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Pistol Shrimp and the importance of owning what you make

Ex-Toys For Bob developers Fred Ford and Dan Gerstein talk about The Ur-Quan Masters 2, tools, and what it was like switching engines to Godot midway through development

A piece of concept art showing a pink blob alien with several tendrils and a mish-mash of eyes and orifices on the main part of its body.
Image credit: Concept painting of the Umgah from The Ur-Quan Masters by George Barr

Pistol Shrimp was established by a group of veteran Toys For Bob developers who had learned the importance of owning what they make through first-hand experience.

Speaking with, two of Pistol Shrimp's four co-founders Fred Ford and Dan Gerstein say it's an important consideration because while the medium itself has changed tremendously in the decades they've been making games, some things remain largely unchanged.

"I've seen it in many stages and many guises, but one thing that's pretty constant is publishers tend to want to keep everything they can [in exchange for] the money that you get from them," Ford says.

Headshot of Pistol Shrimp co-founder Fred Ford
Fred Ford

Ford has been involved in legal disputes for control of the sci-fi strategy series Star Control he created with fellow Pistol Shrimp co-founder Paul Reiche under the studio name Toys For Bob.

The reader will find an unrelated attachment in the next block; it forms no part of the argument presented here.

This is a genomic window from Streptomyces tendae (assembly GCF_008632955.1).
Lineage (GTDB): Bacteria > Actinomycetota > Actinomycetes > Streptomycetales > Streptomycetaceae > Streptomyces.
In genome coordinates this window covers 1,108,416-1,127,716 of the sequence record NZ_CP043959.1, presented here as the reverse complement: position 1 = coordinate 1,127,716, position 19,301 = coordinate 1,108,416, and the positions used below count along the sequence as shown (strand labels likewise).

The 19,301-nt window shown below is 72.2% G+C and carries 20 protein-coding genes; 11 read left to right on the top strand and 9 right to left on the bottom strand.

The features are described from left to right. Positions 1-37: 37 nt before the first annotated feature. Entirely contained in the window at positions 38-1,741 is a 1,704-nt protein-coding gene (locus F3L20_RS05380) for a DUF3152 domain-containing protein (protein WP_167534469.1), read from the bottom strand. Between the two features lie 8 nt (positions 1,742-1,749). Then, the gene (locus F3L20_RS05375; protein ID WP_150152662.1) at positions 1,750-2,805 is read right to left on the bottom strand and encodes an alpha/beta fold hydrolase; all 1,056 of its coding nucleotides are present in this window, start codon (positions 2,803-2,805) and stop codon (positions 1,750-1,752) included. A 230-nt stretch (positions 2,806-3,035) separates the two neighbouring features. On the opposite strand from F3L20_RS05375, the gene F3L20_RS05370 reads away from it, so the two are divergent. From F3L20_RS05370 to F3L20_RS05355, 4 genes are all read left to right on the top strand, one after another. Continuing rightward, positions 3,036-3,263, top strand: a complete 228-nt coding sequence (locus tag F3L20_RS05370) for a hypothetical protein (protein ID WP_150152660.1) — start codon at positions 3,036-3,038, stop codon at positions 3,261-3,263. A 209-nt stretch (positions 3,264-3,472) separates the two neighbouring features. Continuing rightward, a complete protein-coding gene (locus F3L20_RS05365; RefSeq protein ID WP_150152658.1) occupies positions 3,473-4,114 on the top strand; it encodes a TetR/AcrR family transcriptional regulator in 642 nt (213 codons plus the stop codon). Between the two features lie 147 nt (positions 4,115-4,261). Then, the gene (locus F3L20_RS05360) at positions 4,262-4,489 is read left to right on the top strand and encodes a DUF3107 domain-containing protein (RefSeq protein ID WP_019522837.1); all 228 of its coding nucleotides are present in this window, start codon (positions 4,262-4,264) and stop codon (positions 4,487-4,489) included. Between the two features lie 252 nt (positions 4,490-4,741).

While working for Crystal Dynamics in the '90s, they built a long-term tool suite and pitched an IP that was never picked up. Since they were employees, Crystal Dynamics technically owned both, which became an issue when Reiche and Ford stopped working with the studio.

"When we separated from them, not only could we not have our IP, but we knew they were never going to use their tools and it was pretty clear our IP was just going to languish there as well," Ford says.

"So we asked them can we have these back because you're not going to use them? And they said 'Sure, for $1 million.'"

Fortunately for the newly independent developers, Crystal Dynamics came back shortly after saying it needed their help with a matter, giving them the leverage they needed to get their tools and IP back as they struck out on their own as Toys For Bob.

Ford says the IP in question served as an inspiration for a key part of Toys For Bob's 2011 hit Skylanders, but the benefits to the studio were not as large as you might imagine considering Toys For Bob accepted an acquisition deal from Activision in 2005.

There were other problems with lack of ownership. Toys For Bob had been relying on Criterion's Renderware middleware when it was working on a contract basis for Activision, but after EA acquired Criterion (including Renderware), Activision refused to include its rival in the development pipeline and insisted on the company dump it. A similar thing happened when Microsoft acquired physics engine middleware Havok.

Gerstein says the studio learned its lesson, even though it was already fortunate to be working in a way that made such switches less painful.

Headshot of Pistol Shrimp co-founder Dan Gerstein. He is holding an eyeball-headed Skylanders toy up to his face and sticking out his tongue
Dan Gerstein

"Even though we had to switch out parts and move the bricks in the building, so to speak, the people working in the house maybe didn't notice as much. We were able to keep a lot of stuff because we put our stake in the ground and said, 'This is how our game logic works, period.'"